Dr. Deardorff juggling 3 clubs while standing on the shoulders of a student

The University of North Carolina at Chapel Hill

Physics 100, Spring 2010

Instructor:  Dr. Duane L. Deardorff

Course | Book | Philosophy | Course work | Grades | Resources

Class Schedule | Web Project | Student Groups  

Class times and location

Class meets:  MWF  10:00 to 10:50 a.m. in 215 Phillips Hall

Instructor contact information

Duane L. Deardorff
Office hours:  by appointment
Office: 203 Phillips Hall
Office phone: 962-3013
E-mail: duane.deardorff@unc.edu
 Assistant instructor: Kristen Alexander

Course description

Physics 100 is an introductory physics course for non-science majors.  This course utilizes working objects found in everyday life to motivate the understanding of basic physics concepts.  Students investigate objects such as computer memory and tape recorders, roller coasters, refrigerators, light bulbs, automobiles, clocks, laser printers, and magnetically-levitated trains.  Physics topics include Newtonian mechanics, rotational motion, energy, fluids, heat, thermodynamics, vibrations, sound, electricity and magnetism, electronics, light, electromagnetic radiation, nuclear radiation, and relativity.  While advanced mathematics is not required for this course, basic math with some trigonometry and simple algebra is utilized.  Proportional reasoning, estimating, and graphical interpretation are also utilized.  Verbal and written communication of scientific ideas is emphasized throughout the course.  
     Why take this course?
    Note:  This course does not have an associated laboratory.  If you are looking for a similar course with a lab, then Physics 101 is what you seek.


How Things Work: The Physics of Everyday Life, 4th ed. by Louis A. Bloomfield (published by John Wiley and Sons, 2010)
Note:  While class references will be made to the 4th edition of this text, earlier editions could suffice for much of the course.

Instructional Philosophy

Through this course, you will have the opportunity to analyze the physical world around you and improve your critical thinking skills. The instruction for this course places significant emphasis on qualitative physical reasoning as an important foundation to quantitative problem solving. The instruction focuses on student-centered learning and involves active participation from the students.  The instructor will act more as a "coach" who facilitates student learning, as opposed to a "lecturer" who transmits knowledge without necessarily requiring thought or action on the part of the student.  Since the instructional focus is on learning rather than teaching, students are expected to take more responsibility for their own learning than might be required in a more traditional lecture format.  To the extent possible, the instruction is aimed to meet a variety of learning styles.  You are encouraged to spend a few minutes examining your own learning style using the on-line Index of Learning Styles survey.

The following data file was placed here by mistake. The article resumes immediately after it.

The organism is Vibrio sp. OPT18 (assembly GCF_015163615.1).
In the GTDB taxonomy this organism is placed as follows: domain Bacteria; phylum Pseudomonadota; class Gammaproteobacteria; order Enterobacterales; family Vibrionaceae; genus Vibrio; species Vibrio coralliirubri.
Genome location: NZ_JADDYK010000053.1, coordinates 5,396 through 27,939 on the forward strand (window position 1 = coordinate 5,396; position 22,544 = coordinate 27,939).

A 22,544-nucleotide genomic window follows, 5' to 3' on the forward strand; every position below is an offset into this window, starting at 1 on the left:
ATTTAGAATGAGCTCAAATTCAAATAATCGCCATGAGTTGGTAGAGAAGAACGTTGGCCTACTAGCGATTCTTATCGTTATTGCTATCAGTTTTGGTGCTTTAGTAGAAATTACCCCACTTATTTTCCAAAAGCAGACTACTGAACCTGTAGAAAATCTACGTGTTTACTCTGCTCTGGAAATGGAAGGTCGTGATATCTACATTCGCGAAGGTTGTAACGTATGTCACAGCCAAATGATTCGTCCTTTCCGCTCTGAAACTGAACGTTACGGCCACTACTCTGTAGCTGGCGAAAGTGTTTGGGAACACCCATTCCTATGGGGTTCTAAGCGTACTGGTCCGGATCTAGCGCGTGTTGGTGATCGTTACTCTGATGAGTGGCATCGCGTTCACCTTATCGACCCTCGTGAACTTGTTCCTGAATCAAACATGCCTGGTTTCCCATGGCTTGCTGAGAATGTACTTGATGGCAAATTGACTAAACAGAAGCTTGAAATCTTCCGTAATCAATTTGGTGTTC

Critical Thinking
Most students take this course to fulfill a General Education perspective requirement, so the level of instruction is not as rigorous as a course for students who plan to major in physics.  However, you will be expected to comprehend fundamental concepts and apply physical reasoning to a variety of situations.  Many students find physics difficult because it goes beyond memorization by requiring higher level thinking skills (levels 4 through 6 below).  Learning physics is also like learning a foreign language since new words and symbols must be understood and applied correctly within the context of various physical situations.
Bloom's Taxonomy of the Cognitive Domain:
    1.  Knowledge - memorization of facts, words, and symbols
    2.  Comprehension - understanding the meaning of knowledge
    3.  Application - applying concepts to various situations
    4.  Analysis - breaking apart complex ideas
    5.  Synthesis - putting individual ideas together to form a complete explanation
    6.  Evaluation - judging the merits of individual ideas and making decisions
Not only are these skills needed for physics, but employers consistently rank critical thinking and problem-solving ability near the top of their list of desired traits in valued employees.
Collaborative Group Work
This course encourages collaborative teamwork, which has multiple benefits for you both as a student and in your career.  Most jobs require at least some interaction with other people, and consequently, most employers place a high value on their employees' ability to work well with other people. Also, many good ideas and solutions to problems grow out of discussions with colleagues. As many teachers will attest, you will find that the concepts covered in this course will become clearer to you as you discuss and explain problem solutions to your peers. As you work together, you should help your peers to understand confusing points, ask each other questions, and carefully critique any group assignments. You can learn a great deal by teaching each other!

Course Work


Course grades (+/-) will be assigned based on your overall, weighted class average as follows:

Weighting Scheme and Letter Grade Divisions
Class Participation10%-+

Web Project
Exams (3)*

Final Exam

    *Your final exam score can replace your lowest midterm exam score. No makeup exams are allowed.

Learning Resources